WASHINGTON (AP) _ The Navy says its decision to withdraw the promotion of a senior admiral criticized for his handling of a sexual harassment case has nothing to do with ''political correctness.''

That charge is ''simply wrong,'' Adm. Jeremy Boorda, the chief of naval operations, said in a letter Wednesday to Sen. John Warner, R-Va.

Boorda said Adm. Stanley Arthur was an excellent choice to head the military's Pacific command. But possible opposition in the Senate to his nomination threatened to leave open a key command charged with, among other things, overseeing military operations in Korea.

The withdrawal of Arthur's promotion drew complaints that the Navy was punishing a qualified officer out of over-sensitivity to the sexual harassment issue. Boorda rejected that view.

''A review of the correspondence clearly indicates the protracted discussion that would have taken place,'' Boorda's said in his letter, ''and that would have delayed his nomination and cause a prolonged gap in the filling of the ... position.''

The Navy released a sheaf of documents in addition to the Boorda letter Wednesday detailing Arthur's handling of the sexual harassment case.

Lt. Rebecca Hansen failed helicopter pilot training school in Pensacola, Fla., after accusing a flight instructor at another base with sexual harassment. The instructor was found guilty, disciplined and later left the Navy.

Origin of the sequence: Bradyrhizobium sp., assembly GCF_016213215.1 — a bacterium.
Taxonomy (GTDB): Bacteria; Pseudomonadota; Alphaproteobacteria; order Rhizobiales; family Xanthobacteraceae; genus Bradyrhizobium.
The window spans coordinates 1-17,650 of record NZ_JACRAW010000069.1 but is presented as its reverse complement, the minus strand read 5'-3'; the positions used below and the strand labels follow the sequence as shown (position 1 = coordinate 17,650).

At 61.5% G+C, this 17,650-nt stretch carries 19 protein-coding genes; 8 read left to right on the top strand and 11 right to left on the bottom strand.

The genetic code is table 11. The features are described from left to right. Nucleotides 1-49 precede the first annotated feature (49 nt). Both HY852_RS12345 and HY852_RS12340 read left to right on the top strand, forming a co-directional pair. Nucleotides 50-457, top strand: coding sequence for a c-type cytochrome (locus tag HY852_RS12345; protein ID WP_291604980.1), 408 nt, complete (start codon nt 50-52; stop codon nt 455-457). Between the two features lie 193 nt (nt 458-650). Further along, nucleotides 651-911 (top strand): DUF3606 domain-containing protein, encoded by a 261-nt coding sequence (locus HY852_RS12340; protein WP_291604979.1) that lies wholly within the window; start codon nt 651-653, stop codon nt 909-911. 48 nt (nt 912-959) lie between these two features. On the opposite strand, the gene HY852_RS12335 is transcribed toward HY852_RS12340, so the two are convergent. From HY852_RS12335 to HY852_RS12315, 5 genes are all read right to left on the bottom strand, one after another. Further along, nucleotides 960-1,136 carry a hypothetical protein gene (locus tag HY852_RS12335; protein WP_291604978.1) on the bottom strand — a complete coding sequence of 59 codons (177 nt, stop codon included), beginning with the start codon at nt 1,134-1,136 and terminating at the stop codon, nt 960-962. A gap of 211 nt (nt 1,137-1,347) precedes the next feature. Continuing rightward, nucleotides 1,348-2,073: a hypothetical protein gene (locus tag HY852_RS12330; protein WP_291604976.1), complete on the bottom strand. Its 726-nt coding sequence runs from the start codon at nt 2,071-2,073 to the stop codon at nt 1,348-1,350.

Sen. David Durenberger, R-Minn., questioned whether Arthur made the right decision in affirming Hansen's failing grade or whether, as Hansen charged, she was flunked in retaliation for her allegation.

The Navy's documents included exchanges between the Navy, Hansen and Durenberger on the case. Hansen is a constituent of Durenberger's.

''The system had done its best to give (Hansen) the benefit of the doubt wherever possible,'' but ''she had demonstrated very marginal ability to fly and I had little confidence she could successfully operate an aircraft in an operational environment,'' Arthur said in an April 11 memorandum to his civilian superior.

Neither Hansen nor Durenberger accepted this assessment. Durenberger threatened to place a hold on Arthur's confirmation until he was satisfied with the Navy's responses.

Hansen met with Navy Secretary John Dalton on June 20, four days before the Navy withdrew Arthur's name from consideration, and presented 10 demands.

They included a request for a written apology from Dalton, the expulsion of all negative evaluations in her record, time off to attend law school and time and money for civilian flight training.

Assistant Navy Secretary Frederick Pang concluded that ''many of her demands were contrary to existing laws and regulations and that others were unreasonable.''

Warner, a member of the Senate Armed Services Committee and himself a former Navy secretary, said he wants a committee inquiry to see whether Arthur was treated fairly. He also said, however, that the committee should quickly confirm Adm. Richard Macke, President Clinton's subsequent choice for Pacific commander.